Clovis rules allow medical marijuana use
January 04, 2006
Marc Benjamin, Fresno Bee
Gary and Paula Ainsworth have a pain medication that replaces all their prescriptions and the only side effect is that it makes them sleepy.
The problem was that the Clovis couple's cure-all is marijuana.
Today, a new medical marijuana ordinance takes effect in Clovis after more than a year of work by city officials and medical marijuana advocates.
The Ainsworths' problems dealing with the city — their 2003 arrests by Clovis police on growing marijuana — were part of the impetus for an ordinance. The couple were exonerated.
Today, the couple acknowledge they are the poster children for medical marijuana in Clovis.
"If it wasn't for Gary and I being arrested, a lot of people wouldn't have what they have," said Paula Ainsworth, 48, who has bouts with depression and back pain after a car accident. "We are responsible parents raising children."
Doctors prescribed several drugs for her, some to respond to side effects from other drugs. Medical marijuana addresses all her health issues, she said.
The couple have doctor recommendations and are growing plants that they employ in unusual pain-relief mixtures: drinks, cookies, butter and liquid ointment. They also use them in a vaporizer or smoke the drug.
And they have tonics and other labeled products, such as Stoney Rancher lollipops and a drink from Jones 'N Soda Pot Co.
Voters in 1996 approved Proposition 215 to allow ill Californians to obtain and use marijuana for medical purposes with a physician's recommendation. There are 11 states with similar laws, but the federal government does not recognize possession or use of marijuana for medical purposes.
Gary Ainsworth, 45, has arthritis and underwent three stomach surgeries after a bout with diverticulitis. He continues to have pain from both.
"When you wake up and the first thing you do is start throwing up, you look for something that works," he said. "I think it's safer than aspirin."
He said he knows about 100 medical marijuana patients in the Fresno area and said the couple tries to act as support for others.
Darin Henley, 40, of Clovis, underwent chemotherapy from June to October for thyroid cancer at Saint Agnes Medical Center and has lost 65 pounds. He often would be unable to get to his east Clovis home after treatments.
"I would start throwing up and I would always head for here," he said, referring to the Ainsworths' home. "I am still dealing with the [chemotherapy] side effects."
Clovis police Capt. Russ Greathouse said police last year went to about 10 calls on medical marijuana issues after the city put a stringent ordinance in place.
"I just don't see anything in this ordinance that is going to now increase calls for service or be a greater degree of enforcement than what we had over the past 12 months," he said.
The new ordinance limits cultivation to six mature plants or 12 immature plants per patient and requires collective cultivation of more than 24 plants in an industrial zone or certain large residential lots exceeding 24,000 square feet. A cooperative must be located in a similar industrial setting and outdoor growing must be in locked enclosures.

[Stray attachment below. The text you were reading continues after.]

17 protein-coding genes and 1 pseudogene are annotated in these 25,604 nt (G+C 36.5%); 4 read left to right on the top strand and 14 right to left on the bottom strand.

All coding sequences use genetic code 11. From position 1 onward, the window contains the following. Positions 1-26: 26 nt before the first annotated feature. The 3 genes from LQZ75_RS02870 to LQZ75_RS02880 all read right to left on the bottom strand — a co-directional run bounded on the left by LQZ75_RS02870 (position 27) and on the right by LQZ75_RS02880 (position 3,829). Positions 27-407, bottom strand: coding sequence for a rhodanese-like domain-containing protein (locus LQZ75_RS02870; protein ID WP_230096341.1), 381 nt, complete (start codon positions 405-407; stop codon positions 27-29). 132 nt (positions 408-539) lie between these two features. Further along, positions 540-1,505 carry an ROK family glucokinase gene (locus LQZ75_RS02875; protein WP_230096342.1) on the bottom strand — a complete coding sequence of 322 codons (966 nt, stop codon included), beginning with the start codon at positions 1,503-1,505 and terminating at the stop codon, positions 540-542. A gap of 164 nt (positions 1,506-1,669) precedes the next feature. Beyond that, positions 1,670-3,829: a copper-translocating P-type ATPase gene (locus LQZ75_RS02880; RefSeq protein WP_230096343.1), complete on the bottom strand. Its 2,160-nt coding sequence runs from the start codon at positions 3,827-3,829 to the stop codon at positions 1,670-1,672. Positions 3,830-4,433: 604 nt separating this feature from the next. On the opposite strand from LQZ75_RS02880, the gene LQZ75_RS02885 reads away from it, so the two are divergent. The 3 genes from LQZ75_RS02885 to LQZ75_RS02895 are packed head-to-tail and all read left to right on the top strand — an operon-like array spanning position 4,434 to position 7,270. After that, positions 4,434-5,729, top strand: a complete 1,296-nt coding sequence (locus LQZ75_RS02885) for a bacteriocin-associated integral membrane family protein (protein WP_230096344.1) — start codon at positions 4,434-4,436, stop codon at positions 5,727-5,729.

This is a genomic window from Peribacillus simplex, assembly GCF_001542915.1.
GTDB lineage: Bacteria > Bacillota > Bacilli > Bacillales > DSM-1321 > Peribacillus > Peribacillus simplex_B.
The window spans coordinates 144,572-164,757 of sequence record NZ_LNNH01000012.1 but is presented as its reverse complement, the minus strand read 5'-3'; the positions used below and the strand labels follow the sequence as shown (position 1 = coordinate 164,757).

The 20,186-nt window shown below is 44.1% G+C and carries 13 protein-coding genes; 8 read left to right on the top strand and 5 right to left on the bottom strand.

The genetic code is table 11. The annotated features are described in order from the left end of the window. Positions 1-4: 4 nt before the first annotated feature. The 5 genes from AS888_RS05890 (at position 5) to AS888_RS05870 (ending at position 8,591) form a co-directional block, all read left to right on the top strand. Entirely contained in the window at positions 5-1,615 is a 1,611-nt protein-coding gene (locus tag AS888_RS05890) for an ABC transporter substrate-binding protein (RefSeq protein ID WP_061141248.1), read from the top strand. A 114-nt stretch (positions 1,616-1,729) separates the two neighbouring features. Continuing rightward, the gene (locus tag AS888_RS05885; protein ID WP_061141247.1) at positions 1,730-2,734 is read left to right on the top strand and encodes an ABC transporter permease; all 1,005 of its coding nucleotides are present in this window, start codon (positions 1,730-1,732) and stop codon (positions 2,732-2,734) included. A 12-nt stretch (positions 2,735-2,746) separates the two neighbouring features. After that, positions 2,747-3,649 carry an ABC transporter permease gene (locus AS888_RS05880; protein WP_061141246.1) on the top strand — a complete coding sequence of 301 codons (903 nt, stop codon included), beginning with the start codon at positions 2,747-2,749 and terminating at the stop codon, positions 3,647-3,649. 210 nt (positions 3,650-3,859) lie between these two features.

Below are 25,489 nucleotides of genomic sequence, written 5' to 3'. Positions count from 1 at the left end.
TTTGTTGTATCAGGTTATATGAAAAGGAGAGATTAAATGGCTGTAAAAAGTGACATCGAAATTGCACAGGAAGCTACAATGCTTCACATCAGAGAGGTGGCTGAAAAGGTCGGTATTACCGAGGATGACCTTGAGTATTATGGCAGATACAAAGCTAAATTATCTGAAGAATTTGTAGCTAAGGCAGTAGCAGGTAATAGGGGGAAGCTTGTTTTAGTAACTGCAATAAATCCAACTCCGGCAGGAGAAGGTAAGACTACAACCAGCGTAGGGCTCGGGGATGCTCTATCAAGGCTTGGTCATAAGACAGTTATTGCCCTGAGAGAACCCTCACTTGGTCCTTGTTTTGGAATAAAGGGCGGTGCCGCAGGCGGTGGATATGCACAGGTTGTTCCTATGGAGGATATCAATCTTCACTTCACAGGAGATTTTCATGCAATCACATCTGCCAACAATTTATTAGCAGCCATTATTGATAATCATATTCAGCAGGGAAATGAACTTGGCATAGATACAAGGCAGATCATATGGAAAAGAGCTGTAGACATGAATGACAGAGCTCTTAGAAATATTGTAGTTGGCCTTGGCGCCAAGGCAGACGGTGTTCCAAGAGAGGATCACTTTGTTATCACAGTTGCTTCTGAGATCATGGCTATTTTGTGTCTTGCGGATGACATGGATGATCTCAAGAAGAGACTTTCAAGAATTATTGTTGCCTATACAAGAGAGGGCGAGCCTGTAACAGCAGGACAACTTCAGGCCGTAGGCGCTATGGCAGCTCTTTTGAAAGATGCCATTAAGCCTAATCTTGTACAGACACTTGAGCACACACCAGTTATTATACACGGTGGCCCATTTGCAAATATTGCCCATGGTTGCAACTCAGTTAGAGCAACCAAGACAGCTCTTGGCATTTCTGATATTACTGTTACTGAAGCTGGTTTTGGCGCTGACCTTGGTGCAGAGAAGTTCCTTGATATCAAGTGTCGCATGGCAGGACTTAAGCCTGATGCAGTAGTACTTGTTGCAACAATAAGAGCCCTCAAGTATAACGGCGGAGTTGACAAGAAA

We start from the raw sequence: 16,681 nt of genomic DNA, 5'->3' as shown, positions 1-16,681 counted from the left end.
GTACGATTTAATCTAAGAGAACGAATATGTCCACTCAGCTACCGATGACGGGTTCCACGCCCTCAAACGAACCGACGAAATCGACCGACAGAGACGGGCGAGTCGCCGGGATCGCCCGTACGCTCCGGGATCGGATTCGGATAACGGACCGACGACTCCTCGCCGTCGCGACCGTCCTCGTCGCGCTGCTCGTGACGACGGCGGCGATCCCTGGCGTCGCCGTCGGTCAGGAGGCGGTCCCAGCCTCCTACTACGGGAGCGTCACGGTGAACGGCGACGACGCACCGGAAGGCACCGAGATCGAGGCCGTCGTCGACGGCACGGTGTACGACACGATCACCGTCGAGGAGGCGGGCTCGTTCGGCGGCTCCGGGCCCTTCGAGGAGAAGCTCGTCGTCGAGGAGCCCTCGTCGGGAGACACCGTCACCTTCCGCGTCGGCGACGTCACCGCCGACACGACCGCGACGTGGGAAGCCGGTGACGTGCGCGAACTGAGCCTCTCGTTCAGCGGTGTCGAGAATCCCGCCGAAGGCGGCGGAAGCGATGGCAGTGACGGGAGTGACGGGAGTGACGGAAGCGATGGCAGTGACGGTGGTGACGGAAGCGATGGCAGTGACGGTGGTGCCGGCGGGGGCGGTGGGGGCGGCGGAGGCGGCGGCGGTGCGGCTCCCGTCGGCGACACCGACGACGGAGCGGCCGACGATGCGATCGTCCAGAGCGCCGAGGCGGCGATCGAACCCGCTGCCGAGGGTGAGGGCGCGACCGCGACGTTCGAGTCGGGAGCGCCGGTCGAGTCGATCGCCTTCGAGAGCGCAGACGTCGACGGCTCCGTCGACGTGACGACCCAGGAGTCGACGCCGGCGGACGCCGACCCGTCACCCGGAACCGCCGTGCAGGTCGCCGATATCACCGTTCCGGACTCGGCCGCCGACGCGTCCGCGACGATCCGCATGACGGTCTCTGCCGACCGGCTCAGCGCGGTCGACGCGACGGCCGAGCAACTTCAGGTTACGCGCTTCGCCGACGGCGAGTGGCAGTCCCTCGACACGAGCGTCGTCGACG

The ordinance allows a provider to serve no more than four patients, including relatives who use the drug as a pain medication in the same home. The previous ordinance allowed two patients per provider. The city will allow smoking outdoors if it is out of public view.
"If a person is consuming or medicating in the backyard out of public view, then they are in compliance," Greathouse said. "How we are going to learn about that will be with the public calling us and letting us know."
Medical marijuana users in Clovis are required to show a doctor's recommendation to cultivate the drug.
The ordinance does allow a group of patients to form a cooperative to cultivate marijuana, but places a limit of 99 plants at one location.
Assistant City Attorney David Wolfe said city officials wanted to find a balance between medical needs and potential nuisance issues that sales locations, known as dispensaries, can create.
Wolfe said the city documented problems around dispensaries in other cities, where patients smoked marijuana and congregated and smoked in nearby parks. Other cities have reported rising numbers of people coming to their communities for doctor's recommendations and drugs.
The ordinance was devised, he said, to allow people to use medical marijuana without fear of arrest, but also to deter money from changing hands.
"It's a very strict ordinance, but it does give the opportunity for people to obtain marijuana for medical purposes through a caregiver, family members or true cooperative cultivation as long as people are not being paid," he said. "We don't want somebody to make a business out of it, then it becomes a dispensary."
Bill McPike, a Shaver Lake attorney who represented the Ainsworths in their case with Clovis police, said the city's ordinance can be challenged because it does not allow dispensaries and safe access for medical marijuana users.
Clovis policy is nearly identical to a Fresno ordinance outlawing dispensaries and has been challenged by Americans for Safe Access, a legal aid group for medical marijuana users based in the San Francisco Bay Area.
"I think they should allow a club or association," McPike said.
Despite his differences, McPike said working out the ordinance with the city of Clovis was helpful.
"I think it was worth the effort because it was educational," he said. "You have law enforcement and elected officials who don't have any idea [about medical marijuana]. All they know is the criminal side."